Leipold hopes for ‘sharp’ Spring Showcase on Friday

photo by: Carter Gaskins/Special to the Journal-World

Kansas strength coach Matt Gildersleeve gets the team ready for practice on Saturday, March 30, 2024, in Lawrence.

With a glut of experienced players on the Jayhawks’ roster, Kansas head coach Lance Leipold previously said he wants KU’s annual Spring Showcase to be “probably the same as last year, if not less,” in contrast with a more traditional spring game.

That should help moderate expectations for the intensity of Friday’s pseudo-scrimmage event, given that last year’s edition already had a rather loose interpretation of scorekeeping, a sideline interview with quarterback Jalon Daniels that got interrupted by a jovial Leipold and generally all sorts of signifiers that it was not at the height of competitive fervor.

“To me, we keep adding, adding, sometimes but we don’t reduce in other ways,” Leipold said in February, “so I think coaches have taken it upon themselves to reduce the importance of the spring game.”

But of course, as Leipold put it on Tuesday, “I’m always concerned about something.” And so he does have several things he’d like to see out of his team at the spring event Friday at 7 p.m. — beyond, most importantly, staying healthy.

“You want it to be sharp,” he said. “I thought our last scrimmage, I think we turned the ball over a little more than we want to at this … I want to see us tackle well, I want to see us execute in such a way on both sides of the ball that you feel good.”

When the Jayhawks take the field, they will do so at an unusual location: Rock Chalk Park. It’s just one of many for a team that has practiced on four fields during the spring and will play on two more — neither its traditional home stadium — in the fall.

“I cannot be more proud (of) how this team has handled the inconveniences in which they’re operating right now,” Leipold said. “It shows they can persevere through a lot as long as you don’t make it a big deal.”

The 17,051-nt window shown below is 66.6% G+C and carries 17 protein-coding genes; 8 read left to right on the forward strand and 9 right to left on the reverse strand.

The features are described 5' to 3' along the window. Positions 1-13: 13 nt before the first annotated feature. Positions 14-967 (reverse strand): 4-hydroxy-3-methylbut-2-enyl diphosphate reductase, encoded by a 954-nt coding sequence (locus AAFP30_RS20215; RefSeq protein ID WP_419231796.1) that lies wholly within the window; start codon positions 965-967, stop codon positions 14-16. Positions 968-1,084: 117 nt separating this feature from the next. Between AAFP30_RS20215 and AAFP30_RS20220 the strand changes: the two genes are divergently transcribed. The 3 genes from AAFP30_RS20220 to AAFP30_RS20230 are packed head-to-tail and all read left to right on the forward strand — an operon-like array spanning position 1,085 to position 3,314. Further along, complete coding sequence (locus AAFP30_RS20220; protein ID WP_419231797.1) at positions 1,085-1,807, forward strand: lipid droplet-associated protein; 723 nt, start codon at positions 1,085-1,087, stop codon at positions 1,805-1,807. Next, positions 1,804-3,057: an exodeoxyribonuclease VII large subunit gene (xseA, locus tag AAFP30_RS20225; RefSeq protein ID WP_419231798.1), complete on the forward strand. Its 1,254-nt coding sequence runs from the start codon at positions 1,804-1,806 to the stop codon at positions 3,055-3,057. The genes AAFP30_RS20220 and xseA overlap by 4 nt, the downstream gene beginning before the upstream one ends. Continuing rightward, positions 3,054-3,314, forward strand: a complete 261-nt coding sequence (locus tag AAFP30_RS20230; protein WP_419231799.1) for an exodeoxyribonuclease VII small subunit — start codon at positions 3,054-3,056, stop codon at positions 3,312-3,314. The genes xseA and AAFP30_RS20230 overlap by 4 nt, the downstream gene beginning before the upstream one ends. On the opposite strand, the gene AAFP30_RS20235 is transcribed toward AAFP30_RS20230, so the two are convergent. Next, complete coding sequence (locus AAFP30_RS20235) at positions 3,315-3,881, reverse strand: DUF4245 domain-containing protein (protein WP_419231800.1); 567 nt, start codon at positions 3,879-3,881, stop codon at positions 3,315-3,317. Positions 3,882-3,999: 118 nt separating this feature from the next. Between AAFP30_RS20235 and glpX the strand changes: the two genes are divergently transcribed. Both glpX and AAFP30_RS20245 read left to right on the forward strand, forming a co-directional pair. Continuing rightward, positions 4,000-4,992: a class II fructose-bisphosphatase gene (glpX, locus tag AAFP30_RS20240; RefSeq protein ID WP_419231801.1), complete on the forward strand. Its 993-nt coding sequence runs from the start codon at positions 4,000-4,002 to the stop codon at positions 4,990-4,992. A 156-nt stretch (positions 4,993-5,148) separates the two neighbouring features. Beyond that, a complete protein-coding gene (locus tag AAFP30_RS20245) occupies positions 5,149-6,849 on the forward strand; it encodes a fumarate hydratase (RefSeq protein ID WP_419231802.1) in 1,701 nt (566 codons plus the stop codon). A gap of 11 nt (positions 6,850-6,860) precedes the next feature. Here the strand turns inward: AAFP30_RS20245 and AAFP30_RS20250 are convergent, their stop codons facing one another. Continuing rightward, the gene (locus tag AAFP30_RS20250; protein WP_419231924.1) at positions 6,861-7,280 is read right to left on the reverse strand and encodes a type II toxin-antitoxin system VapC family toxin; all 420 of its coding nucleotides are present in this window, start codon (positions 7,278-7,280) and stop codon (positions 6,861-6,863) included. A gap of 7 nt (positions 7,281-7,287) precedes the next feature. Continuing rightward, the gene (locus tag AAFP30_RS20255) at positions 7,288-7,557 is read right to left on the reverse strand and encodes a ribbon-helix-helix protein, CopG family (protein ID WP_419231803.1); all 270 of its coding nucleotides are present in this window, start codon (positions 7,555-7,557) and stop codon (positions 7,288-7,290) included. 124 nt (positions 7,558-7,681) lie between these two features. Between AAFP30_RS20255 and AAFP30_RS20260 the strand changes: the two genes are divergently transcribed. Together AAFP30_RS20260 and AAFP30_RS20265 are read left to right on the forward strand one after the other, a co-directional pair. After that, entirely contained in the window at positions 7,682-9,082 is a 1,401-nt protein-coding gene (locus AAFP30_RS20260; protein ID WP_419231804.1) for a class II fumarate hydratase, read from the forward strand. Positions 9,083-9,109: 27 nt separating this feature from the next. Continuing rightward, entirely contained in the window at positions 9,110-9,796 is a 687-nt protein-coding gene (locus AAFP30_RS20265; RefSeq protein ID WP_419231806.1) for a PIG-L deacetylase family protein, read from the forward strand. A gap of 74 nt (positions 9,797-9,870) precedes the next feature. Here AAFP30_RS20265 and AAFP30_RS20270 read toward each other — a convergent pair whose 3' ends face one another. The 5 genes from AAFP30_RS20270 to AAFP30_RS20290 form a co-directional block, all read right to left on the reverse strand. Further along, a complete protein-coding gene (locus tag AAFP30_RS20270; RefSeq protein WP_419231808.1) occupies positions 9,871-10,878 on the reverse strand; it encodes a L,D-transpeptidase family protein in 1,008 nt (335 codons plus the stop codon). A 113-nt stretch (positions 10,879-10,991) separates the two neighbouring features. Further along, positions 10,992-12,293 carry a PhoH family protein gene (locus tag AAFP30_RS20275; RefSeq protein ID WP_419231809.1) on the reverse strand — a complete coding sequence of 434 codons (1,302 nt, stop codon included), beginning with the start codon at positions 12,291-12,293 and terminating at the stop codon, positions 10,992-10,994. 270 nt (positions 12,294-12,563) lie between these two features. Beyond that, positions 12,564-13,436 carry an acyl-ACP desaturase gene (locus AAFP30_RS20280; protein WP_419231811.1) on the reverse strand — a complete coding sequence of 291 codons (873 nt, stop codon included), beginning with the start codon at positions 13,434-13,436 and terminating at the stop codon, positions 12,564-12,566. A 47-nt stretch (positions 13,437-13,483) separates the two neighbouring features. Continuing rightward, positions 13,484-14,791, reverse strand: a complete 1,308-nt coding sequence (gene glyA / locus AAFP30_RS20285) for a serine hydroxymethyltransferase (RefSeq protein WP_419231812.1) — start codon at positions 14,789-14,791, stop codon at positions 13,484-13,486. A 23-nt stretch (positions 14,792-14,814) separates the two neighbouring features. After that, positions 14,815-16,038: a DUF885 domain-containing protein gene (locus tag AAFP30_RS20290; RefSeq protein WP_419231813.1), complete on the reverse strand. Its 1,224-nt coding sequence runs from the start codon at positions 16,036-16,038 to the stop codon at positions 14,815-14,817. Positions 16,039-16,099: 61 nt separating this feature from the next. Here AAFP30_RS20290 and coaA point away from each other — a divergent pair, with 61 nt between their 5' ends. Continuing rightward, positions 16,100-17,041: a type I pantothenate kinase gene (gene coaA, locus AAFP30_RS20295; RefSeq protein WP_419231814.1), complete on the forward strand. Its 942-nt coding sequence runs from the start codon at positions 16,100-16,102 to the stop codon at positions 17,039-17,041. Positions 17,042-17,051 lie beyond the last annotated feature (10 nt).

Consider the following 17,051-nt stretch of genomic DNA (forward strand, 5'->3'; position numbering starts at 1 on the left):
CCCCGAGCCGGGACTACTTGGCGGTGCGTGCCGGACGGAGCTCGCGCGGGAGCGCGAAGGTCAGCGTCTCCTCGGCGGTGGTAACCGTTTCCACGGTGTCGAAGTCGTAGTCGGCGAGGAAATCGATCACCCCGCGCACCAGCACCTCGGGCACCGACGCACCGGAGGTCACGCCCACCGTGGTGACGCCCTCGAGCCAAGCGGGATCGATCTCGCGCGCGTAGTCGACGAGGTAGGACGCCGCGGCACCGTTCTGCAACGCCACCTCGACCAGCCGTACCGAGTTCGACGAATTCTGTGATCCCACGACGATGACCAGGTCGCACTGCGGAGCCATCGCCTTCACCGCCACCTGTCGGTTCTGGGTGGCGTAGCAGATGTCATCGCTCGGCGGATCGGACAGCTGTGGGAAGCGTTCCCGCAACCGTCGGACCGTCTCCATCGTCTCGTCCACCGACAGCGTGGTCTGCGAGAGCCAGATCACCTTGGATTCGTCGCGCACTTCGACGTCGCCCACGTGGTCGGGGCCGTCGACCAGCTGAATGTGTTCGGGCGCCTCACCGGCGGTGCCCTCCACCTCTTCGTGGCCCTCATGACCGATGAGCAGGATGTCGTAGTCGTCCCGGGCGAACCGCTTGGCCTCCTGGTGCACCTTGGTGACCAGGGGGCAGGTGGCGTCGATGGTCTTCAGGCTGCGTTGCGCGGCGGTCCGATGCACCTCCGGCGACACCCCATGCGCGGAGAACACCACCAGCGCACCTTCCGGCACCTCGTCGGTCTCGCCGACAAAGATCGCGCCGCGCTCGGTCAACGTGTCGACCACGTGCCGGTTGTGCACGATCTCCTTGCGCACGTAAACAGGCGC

Leipold discussed his planned format for the event on his “Hawk Talk” radio show Wednesday, suggesting it would essentially consist of a running clock of 60 minutes of football.

“You’re going to see some things that we do almost every day in practice, some seven-on-seven, some one-on-one offensive-line-versus-defensive-line pass protection, one-on-ones with receivers and DBs and a little bit that way,” he said. “Then we’ll get into an actual scrimmage format, things that we do a lot during our regular scrimmages, during whether it be fall camp or spring, and it’ll be situational football where we have a set number of plays we want to get with each group against another group.”

Even if the Spring Showcase isn’t necessarily the prototypical spring game of the past, it will serve as the Jayhawks’ latest step on the path to consistent improvement. One common theme among players and coaches has been a desire to avoid complacency (in a program that has never really had any cause to be complacent before); strength coach Matt Gildersleeve said last month, “We talk about winning a Big 12 championship — well, we haven’t done it yet, we didn’t do it last year, so what are we going to get complacent about?”

And indeed, the Jayhawks also aren’t completely fine as is — with more than four months remaining until the season, they still have some areas of uncertainty that need to get solidified.